I read these words on somebody else's blog, "The Church should be known for creating, not mimicking. We should inspire humanity's urges to imagine, dream, and invent. We should be known for new ideas, new art, and new creations as opposed to critiquing culture, copying culture, and protecting our culture."
I find a deep resonance here (Yes, you're meant to click on the word "here" and see where it takes you).
My involvement with church music has been varried. I have played with folk groups in the church, blue grass groups in the church, rock groups in the church, and most recently I've been leading a "chancel choir," which is overwhelmingly traditional in nature. I like most of it at least a little bit and can find a way to connect in pretty much all of these situations - that's probably because I'm a trained musician and music is part of my life language. It's how I deal with the world. So when I get to know new people, I try hard to get to know their music . . . especially if it's foreign to me. It helps me understand them better.
Oh, but the arguments are fierce. We argue about everything under the sun in our faith communities.
Perhaps some of this list is familiar to you: paint color, carpet color, padding for the pews, pews vs. chairs, microphones or no microphones, old vs. new, traditional vs. contemporary, rock vs. pop, gospel vs. high church, Armenian vs. Calvinist, big church vs. small church, pot luck vs. catered, progressive vs. conservative (let's not pretend we've protected our faith from this discussion) . . . and I could go on and on and on and on . . . .
The blog I've linked you to several times is someone else's list of "Theses" - you know, harkening back to the 95 Theses posted by Luther in 1517. He nailed his to a door. This person posted his on a blog.
I like this idea.
I like the fact that someone is thinking about this critically. Sometimes I want to step back from the Church universal and say, "Look at us. Can't we look honestly at ourselves? We have such work to do and so much of it is not what we believe it is."
We're often wrong.
I'm often wrong. The first thing I'll do every time I talk about something like this is admit that I am often wrong. I'm flawed. I don't know everything. There are people who know much, much more about all of this than I do.
But because I have a deep love of God, community, and the practice of God's presence, I want to use my mind to make choices that will be healthy and sustaining. Shouldn't we want that for our church homes?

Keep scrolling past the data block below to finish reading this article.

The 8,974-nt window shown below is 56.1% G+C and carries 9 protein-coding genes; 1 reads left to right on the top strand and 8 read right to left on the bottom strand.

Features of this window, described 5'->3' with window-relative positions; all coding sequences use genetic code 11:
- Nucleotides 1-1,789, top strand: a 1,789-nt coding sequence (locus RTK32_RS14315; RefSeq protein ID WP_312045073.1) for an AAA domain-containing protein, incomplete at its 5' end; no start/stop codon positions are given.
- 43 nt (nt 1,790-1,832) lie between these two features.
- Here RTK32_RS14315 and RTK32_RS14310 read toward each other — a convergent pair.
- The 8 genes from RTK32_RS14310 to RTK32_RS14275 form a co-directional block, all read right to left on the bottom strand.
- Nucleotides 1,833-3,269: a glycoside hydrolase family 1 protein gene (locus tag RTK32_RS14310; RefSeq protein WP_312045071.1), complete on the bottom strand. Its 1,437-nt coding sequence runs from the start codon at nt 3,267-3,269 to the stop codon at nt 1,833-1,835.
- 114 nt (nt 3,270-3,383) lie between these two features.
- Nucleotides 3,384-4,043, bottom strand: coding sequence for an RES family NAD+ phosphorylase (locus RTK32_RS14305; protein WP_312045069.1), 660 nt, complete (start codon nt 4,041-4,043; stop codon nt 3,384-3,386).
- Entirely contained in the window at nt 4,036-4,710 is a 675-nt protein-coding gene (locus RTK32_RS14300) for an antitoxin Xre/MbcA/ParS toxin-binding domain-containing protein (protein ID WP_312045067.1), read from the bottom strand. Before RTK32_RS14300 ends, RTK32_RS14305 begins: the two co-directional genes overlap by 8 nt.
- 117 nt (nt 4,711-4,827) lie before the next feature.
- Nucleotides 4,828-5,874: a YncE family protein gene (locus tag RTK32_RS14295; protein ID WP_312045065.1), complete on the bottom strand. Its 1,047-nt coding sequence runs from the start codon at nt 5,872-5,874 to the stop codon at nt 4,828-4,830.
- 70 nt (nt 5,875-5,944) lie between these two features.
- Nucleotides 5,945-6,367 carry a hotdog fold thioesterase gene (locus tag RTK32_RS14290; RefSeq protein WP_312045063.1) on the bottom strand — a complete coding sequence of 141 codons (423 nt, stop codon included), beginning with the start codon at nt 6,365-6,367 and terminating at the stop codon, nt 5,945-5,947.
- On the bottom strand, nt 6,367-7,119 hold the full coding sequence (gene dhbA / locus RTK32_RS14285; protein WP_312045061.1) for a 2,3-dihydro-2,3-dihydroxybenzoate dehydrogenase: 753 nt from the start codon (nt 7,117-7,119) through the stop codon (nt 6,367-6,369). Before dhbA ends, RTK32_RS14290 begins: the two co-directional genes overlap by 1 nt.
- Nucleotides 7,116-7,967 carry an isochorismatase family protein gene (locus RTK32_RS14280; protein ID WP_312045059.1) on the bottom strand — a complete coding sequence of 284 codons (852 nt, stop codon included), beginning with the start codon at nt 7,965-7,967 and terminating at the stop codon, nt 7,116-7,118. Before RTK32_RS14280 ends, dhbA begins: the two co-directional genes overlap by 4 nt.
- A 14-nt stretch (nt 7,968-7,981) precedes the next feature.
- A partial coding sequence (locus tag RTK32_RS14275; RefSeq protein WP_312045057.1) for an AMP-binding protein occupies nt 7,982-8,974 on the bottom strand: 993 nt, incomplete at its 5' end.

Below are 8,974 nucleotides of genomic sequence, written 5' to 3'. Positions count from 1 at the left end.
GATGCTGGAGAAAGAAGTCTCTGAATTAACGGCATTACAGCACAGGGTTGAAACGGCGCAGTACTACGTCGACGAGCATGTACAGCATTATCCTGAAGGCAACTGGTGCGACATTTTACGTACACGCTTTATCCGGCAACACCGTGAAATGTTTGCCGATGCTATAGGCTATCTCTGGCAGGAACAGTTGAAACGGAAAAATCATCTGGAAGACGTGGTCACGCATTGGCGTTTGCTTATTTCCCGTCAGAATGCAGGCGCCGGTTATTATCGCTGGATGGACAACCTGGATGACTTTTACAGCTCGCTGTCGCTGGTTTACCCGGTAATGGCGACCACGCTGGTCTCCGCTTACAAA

The writer of this blog talks a lot about copying culture, borrowing from culture without wisdom, and trying "to be cool."
Sometimes trying to be cool looks like auto tune and the right set of electronic instruments. Sometimes it looks like the right flavor of Southern gospel music. When we label these things and call them "the only right thing" for our community, we cease to be effective and wise. We are blocked in . . . boxed in . . . . and we are no longer creative.
God is creating.
God will continue to create.
We are not perfect, but we are made in God's image.
As a songwriter, my goal is to create in a way that's honest. Sometimes that means showing others that I'm struggling. Sometimes it means telling the truth about something that other people won't want to hear. Usually it means that I'm going to end up looking supremely un-cool.
Yeah. That's right. I said it - in order to be wise and creative . . . in order to be honest and truthful . . . I am willing to be supremely, completely un-cool. I am willing to be at odds with my vernacular culture. I am even willing to be at odds with the culture of "The Church."
Sometimes the truth isn't at odds with these things. Sometimes the truth is already present.
Other times? The truth demands change or a diverging path.
Our job is to be critical thinkers, wise listeners . . . people who are pliable enough to tell the difference between what is popular and what is actually right.
I'm not telling you that this guy has all the answers on his blog. I am telling you that all of our Christian lives we should be willing to have our thoughts challenged . . . we should be happy to celebrate the fact that God is still mysterious . . . and that we are still being recreated even now.
Go. Think. Do something different.
Peace & Goodness,